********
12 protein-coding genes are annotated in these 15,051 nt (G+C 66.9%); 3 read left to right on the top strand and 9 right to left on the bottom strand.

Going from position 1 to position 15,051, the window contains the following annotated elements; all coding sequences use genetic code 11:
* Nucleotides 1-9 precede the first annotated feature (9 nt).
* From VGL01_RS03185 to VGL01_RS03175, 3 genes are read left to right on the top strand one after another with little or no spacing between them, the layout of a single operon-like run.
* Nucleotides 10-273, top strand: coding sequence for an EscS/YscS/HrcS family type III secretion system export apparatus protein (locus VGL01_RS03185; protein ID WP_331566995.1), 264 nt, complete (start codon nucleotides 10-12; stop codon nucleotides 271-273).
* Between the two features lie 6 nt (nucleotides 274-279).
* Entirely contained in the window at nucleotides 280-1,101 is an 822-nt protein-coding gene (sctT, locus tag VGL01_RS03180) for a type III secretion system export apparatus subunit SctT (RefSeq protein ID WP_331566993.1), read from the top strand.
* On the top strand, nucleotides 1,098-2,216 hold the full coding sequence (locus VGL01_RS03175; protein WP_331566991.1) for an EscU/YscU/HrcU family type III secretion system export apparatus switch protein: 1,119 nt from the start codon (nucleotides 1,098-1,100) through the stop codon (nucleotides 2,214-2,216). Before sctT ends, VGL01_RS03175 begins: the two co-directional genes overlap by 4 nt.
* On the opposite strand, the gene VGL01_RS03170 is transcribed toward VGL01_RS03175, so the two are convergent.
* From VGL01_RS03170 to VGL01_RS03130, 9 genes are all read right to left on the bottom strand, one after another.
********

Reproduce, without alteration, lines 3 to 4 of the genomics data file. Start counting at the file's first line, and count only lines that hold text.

* Nucleotides 1-9 precede the first annotated feature (9 nt).
* From VGL01_RS03185 to VGL01_RS03175, 3 genes are read left to right on the top strand one after another with little or no spacing between them, the layout of a single operon-like run.